David Blanchett, head of retirement research at Morningstar, has also been studying the role of home equity in retirement plans. In a working paper that has not yet been published, he argues that many households are overweight in real estate as an asset and that they would do well to diversify (the paper does not deal specifically with reverse mortgages).

“Many Americans think of their home as being a safe asset, but it is actually quite risky,” he says. “Even a home owned outright has a standard deviation that is approximately equal to a portfolio that is 50 percent stocks and 50 percent bonds. The risk of owning a home (i.e., the home equity) is significantly amplified with a mortgage, and for many younger households the home might actually be the riskiest asset they own.”

“A key driver of the risk of homeownership,” he adds, “is the fact that households generally own a single home; therefore, the risk associated with that home can’t generally be diversified. Thus, the ability to effectively 'diversify' the home would be appealing for a retiree, since it allows the household to maintain ownership but diversify the investment aspect of homeownership.” Will planners buy these arguments?

Lunde says he is seeing “early signs that a new segment of borrowers is entering the reverse mortgage market.” Specifically, he says:

  • Less than 30 percent of borrowers are utilizing the HECM principal (available cash to borrowers), suggesting that borrowers are motivated at least as much by planning purposes as immediate cash needs.
  • The age of borrowers is falling, suggesting that borrowers are incorporating home equity into their retirement plans earlier, rather than as a last resort (HECMs are available only to homeowners age 62 or older).
  • Borrowers have higher levels of assets outside their home equity at the time of HECM origination—although Lunde says data on this point is tentative because the industry only recently began collecting this information comprehensively as a result of the newly implemented financial assessment requirements.

Jack Guttentag, a professor of finance emeritus at Wharton School of the University of Pennsylvania who runs a mortgage consumer information website, also perceives changing attitudes toward reverse loans. “I have noticed that the literature, and media in particular, has been much more favorable to idea of a reverse mortgage than they used to be.”

The question is: Where is the sweet spot for the industry? Guttentag points to the large number of households reaching retirement without resources to maintain their pre-retirement lifestyles—a point that is born out in annual surveys such as the Employee Benefit Research Institute’s annual Retirement Confidence Survey.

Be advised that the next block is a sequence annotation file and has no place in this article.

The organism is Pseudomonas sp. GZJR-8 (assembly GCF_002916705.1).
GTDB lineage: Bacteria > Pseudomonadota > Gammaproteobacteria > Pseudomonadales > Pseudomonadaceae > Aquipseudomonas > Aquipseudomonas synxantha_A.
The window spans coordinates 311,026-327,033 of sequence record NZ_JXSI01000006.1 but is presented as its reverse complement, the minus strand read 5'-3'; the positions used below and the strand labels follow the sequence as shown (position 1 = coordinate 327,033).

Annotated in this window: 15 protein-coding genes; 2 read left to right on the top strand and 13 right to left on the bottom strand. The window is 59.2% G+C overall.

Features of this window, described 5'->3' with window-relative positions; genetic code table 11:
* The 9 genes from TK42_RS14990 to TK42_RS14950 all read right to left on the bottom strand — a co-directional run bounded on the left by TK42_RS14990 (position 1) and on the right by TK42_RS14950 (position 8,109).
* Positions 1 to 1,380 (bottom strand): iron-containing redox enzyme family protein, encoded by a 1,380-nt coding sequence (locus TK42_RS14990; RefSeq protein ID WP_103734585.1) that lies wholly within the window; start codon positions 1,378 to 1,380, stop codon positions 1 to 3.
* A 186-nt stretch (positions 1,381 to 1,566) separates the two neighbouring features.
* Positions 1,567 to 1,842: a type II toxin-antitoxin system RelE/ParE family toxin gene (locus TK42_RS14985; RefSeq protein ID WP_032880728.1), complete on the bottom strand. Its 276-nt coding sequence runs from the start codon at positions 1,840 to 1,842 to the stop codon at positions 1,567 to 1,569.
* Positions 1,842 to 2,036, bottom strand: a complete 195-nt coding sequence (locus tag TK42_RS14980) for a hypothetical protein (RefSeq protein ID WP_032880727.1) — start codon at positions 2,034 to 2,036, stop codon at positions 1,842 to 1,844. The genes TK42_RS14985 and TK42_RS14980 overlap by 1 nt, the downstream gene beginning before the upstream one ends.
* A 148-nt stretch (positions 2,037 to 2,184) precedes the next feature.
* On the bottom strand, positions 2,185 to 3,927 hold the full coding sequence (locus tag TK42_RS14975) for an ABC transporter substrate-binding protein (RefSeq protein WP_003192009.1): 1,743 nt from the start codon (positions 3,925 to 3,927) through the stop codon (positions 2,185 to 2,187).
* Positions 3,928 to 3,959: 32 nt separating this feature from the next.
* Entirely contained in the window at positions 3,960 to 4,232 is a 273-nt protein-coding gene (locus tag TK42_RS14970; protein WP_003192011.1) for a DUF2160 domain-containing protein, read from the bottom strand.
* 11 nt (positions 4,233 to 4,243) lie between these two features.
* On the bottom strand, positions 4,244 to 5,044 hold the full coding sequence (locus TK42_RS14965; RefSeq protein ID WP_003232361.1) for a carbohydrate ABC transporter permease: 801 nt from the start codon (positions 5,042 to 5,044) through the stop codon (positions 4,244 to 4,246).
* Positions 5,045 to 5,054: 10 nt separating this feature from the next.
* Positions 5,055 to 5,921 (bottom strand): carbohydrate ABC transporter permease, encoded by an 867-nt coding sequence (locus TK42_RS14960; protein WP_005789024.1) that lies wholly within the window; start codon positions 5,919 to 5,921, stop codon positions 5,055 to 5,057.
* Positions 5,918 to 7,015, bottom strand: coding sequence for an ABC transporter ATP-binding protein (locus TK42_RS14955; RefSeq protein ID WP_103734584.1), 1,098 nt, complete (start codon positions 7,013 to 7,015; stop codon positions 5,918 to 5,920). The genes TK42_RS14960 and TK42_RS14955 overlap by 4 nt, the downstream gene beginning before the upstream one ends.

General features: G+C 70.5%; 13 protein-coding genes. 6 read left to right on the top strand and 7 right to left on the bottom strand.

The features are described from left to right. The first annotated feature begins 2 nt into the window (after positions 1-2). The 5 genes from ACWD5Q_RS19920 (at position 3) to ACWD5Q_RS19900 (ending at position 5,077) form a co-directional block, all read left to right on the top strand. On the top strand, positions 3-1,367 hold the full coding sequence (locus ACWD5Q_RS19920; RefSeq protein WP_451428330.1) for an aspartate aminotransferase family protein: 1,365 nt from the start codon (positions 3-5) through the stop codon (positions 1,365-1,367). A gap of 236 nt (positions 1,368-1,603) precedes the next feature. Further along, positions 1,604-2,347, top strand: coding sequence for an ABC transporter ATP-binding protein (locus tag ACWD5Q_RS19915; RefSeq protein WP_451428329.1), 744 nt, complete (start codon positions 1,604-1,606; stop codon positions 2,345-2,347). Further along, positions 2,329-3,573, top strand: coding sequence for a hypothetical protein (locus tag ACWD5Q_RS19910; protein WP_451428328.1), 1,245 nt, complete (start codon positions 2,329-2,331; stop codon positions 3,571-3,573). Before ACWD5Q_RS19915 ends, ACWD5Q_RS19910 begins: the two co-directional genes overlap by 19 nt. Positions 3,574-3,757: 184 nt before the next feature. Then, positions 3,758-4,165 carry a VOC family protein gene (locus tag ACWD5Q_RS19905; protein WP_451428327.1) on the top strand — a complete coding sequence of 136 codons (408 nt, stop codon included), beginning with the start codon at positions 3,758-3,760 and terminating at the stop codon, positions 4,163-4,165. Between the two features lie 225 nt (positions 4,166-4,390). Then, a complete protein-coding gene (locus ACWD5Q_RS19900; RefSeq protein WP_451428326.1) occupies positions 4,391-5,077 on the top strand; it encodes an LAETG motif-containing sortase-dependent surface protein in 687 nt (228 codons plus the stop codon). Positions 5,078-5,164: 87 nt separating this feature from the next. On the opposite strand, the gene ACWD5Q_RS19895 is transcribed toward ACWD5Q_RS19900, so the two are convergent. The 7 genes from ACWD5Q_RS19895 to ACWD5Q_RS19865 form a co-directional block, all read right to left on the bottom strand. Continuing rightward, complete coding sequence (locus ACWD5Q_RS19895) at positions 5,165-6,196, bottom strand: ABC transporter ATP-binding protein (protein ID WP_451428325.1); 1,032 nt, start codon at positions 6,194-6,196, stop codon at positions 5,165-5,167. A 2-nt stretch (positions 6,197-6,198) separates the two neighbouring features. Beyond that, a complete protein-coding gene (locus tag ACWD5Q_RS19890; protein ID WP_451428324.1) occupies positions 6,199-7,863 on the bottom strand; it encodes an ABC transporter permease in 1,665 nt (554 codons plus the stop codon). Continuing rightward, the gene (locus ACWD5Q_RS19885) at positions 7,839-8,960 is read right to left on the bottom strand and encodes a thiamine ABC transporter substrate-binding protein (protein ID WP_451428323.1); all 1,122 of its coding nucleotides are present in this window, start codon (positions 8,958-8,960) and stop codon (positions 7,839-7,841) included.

But the recent HECM reforms require the industry to sell to households with higher asset levels; they are by definition more likely to have saved for retirement.

Borrowers go through a financial assessment to make sure they can cover tax, insurance and maintenance expenses. The amount that can be borrowed depends on the borrower’s age, the margin tacked on by the lender and prevailing interest rates. Fees include a 0.5 percent upfront mortgage insurance premium (MIP) payment when first-year borrowing is less than 60 percent of the line of credit. The MIP is calculated against the home’s appraised value—$3,125 on a home valued at $625,000. A higher 2.5 percent MIP is charged on loans where first-year borrowing exceeds 60 percent of the credit line—$15,625 on that $625,000 home.

For the adjustable-rate HECMs that now dominate the market, payments can be taken as a large lump sum, a fixed monthly payment or as a line of credit. The upfront costs for credit lines can be quite low; Reverse Mortgage Funding, for example, will extend a credit line with lender credits that cover all of the upfront closing costs (including the MIP), except for the counseling fee, which is $125 in most states. (In Florida and Maryland, the borrower also is charged for recording taxes/fees.)

Still, the HECM reforms create some barriers to their usefulness for affluent households, argues Michael Kitces, director of research for Maryland-based Pinnacle Advisory Group and publisher of the Nerd’s Eye View blog.

They have become more expensive—the 0.5 percent MIP is higher than the 0.01 percent charged on the old HECM Saver that was phased out. Moreover, there is less flexibility to take upfront draws (because of the higher 2.5 percent MIP on larger draws). And, limits on the sizes of larger HECMs have been reduced by about 15 percent, which makes them less relevant for affluent households, since home equity is smaller relative to total net worth, Kitces argues.

“The truth is, HECMs became more restrictive and expensive—they are worse overall, period. The new rules reduce access for people with limited means, but it’s also not a great-looking deal for the affluent,” he says.

Kitces thinks standard home equity loans are a more attractive option in many cases. And his preferred approach to tapping home equity is to simply downsize.

“We see clients doing it because the house feels large and empty, but it produces a lot of savings,” he says.